Made my way back across the island today, in better conditions than yesterday (although still with only limited views of the higher peaks). The coasts look even wilder at high tide than they did at low; on the other hand, the rivers have dropped quite significantly. It would also be fair to say that the economic transition from logging to tourism is less well advanced in Port Alberni than it is in Tofino (which is where, I found out via a 'year in review' piece in the local paper, is where Justin Trudeau goes for his summer holidays).

Ended the day in Campbell River, the northernmost end of the populated part of east Vancouver Island (from here it's 250km of forest and not much else to the ferry terminal at Port Hardy). Hoping to get to a couple of waterfalls inland tomorrow morning before heading back to Nanaimo and Vancouver, although from experience so far not a lot of park walking tracks have been opened.

Saw lots of driftwood on the beaches on both the west and east coasts, but nothing more unusual. Perhaps I wasn't looking hard enough.

Thursday Jan 3 #

Note
(rest day)

The storm was still raging this morning and I thought that doing something in the afternoon would be a more promising option - but I still don't seem to be able to do it after spending a long time in the car. (The plane didn't seem to cause any problems, strangely enough).

I was a little nervous about crossing the island given the conditions, but BC seems to have a detailed and current road reports site, and the relevant road looked OK, so I decided to go for it. (Just as well I wasn't trying to take Highway 1 across to Calgary, which was closed all day because of avalanche risk). The road itself worked out fine, although it was one of those days where you didn't need to go looking for waterfalls - every gully intersecting with the road was a waterfall - and more substantial rivers were seriously pumping. Didn't do many photo stops - I come back the same way tomorrow when conditions will probably be a bit better. The storm broke just before I reached the coast, so I didn't see it at its wildest, but it was still impressive (the log perched on top of a big rock outcrop perhaps the most impressive).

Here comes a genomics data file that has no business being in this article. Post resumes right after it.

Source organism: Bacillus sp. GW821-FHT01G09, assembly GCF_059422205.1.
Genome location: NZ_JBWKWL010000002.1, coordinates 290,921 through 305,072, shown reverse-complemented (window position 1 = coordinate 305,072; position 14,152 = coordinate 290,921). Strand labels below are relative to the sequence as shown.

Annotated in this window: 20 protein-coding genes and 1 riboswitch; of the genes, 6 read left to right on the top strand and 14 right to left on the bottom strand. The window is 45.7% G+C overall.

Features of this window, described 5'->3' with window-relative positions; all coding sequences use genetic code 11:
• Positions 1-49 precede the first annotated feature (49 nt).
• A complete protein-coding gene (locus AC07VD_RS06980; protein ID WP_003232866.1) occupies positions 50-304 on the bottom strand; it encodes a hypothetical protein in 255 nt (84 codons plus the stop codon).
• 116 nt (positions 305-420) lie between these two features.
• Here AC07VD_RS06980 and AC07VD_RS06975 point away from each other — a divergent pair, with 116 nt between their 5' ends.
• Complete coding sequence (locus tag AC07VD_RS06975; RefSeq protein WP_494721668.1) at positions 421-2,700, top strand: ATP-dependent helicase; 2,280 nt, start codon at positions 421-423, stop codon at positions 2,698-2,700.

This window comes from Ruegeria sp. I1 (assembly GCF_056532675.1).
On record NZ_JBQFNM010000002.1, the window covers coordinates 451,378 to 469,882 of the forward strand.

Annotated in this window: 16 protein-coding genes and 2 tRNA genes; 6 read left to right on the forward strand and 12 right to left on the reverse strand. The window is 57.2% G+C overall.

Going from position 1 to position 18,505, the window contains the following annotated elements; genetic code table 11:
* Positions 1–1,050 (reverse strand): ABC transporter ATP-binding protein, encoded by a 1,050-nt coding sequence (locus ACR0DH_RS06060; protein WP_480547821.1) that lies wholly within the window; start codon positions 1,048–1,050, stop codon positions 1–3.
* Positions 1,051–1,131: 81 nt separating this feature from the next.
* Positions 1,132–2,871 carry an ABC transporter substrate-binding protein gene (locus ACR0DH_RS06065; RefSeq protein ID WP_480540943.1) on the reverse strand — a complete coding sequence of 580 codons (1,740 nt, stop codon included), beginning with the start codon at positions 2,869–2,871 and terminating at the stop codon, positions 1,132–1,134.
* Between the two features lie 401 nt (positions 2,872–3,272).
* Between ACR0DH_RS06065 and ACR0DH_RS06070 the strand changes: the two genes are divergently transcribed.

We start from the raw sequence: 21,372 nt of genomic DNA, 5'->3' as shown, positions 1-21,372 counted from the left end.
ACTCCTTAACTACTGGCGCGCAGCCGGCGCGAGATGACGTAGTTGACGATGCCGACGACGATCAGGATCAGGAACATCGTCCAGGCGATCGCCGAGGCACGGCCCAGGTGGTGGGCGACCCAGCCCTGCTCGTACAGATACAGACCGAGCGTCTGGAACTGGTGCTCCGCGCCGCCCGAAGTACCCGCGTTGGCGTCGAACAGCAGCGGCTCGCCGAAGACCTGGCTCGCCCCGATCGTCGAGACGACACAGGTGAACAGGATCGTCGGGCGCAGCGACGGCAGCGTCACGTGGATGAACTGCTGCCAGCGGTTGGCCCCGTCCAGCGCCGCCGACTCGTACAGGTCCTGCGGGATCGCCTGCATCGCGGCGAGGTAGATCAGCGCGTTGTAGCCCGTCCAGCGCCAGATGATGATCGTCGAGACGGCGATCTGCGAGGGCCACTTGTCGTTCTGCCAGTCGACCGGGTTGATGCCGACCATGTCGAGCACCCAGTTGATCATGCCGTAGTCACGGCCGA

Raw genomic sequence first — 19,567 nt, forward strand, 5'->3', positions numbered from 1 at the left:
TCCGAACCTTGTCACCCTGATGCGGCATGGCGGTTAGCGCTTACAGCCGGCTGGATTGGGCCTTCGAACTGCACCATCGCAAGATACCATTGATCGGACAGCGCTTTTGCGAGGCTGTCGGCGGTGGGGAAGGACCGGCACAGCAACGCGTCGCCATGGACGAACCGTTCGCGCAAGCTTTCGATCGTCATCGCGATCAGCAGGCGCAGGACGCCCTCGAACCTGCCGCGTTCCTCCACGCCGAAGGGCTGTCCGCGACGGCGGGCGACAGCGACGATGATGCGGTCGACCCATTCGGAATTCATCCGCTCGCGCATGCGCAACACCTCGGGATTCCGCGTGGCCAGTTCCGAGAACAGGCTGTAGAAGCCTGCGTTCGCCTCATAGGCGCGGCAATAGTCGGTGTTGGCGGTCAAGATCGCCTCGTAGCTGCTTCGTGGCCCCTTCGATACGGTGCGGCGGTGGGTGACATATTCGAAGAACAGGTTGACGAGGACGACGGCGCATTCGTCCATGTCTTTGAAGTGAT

Ended the day in Tofino, an end-of-the-line town which used to be a flashpoint in the battle over logging old-growth forests, but makes most of its money from tourism these days. Was a bit more indulgent at dinner than I usually am (a famed local seafood place), but passed on the $900 bottle of Grange...

Wednesday Jan 2 #

8 AM

Run 46:00 [3] 8.0 km (5:45 / km)

Essentially a repeat of the False Creek run from August (I was staying one block away, in an establishment at least twice as good at half the price), except that this time I knew how to get onto the Granville Street bridge the first time. Started quite promisingly but didn't really pick up in the second half as I'd hoped it might, and found the climb over the bridge hard work (fortunately in this context that was the only climb on the run).

I then headed across for a few days on Vancouver Island, getting the ferry across to Nanaimo in the morning and then making my way up to Ross Burnett's place about 80km up the coast, via a few provincial parks (most of which were closed as a result of a big storm a couple of weeks ago). A not-quite-as-big storm was unfolding during the afternoon, although the serious rain didn't really get under way until after dark.

Tuesday Jan 1 #

11 AM

Note

Spent some of the waking time on the flight alternating between reviewing a draft IPCC report and doing some more work on the historical results archive. Was wondering if I'd got the two mixed up when, in the space of a few paragraphs of each other in the former, I came across references to Sinickas et al 2015 and Round et al 2017, to say nothing of quite a few Hogg et als a few pages later on. (In case you're wondering, Alex was writing about avalanches, Vanessa about unstable glaciers and Andy about various things to do with the Southern Ocean).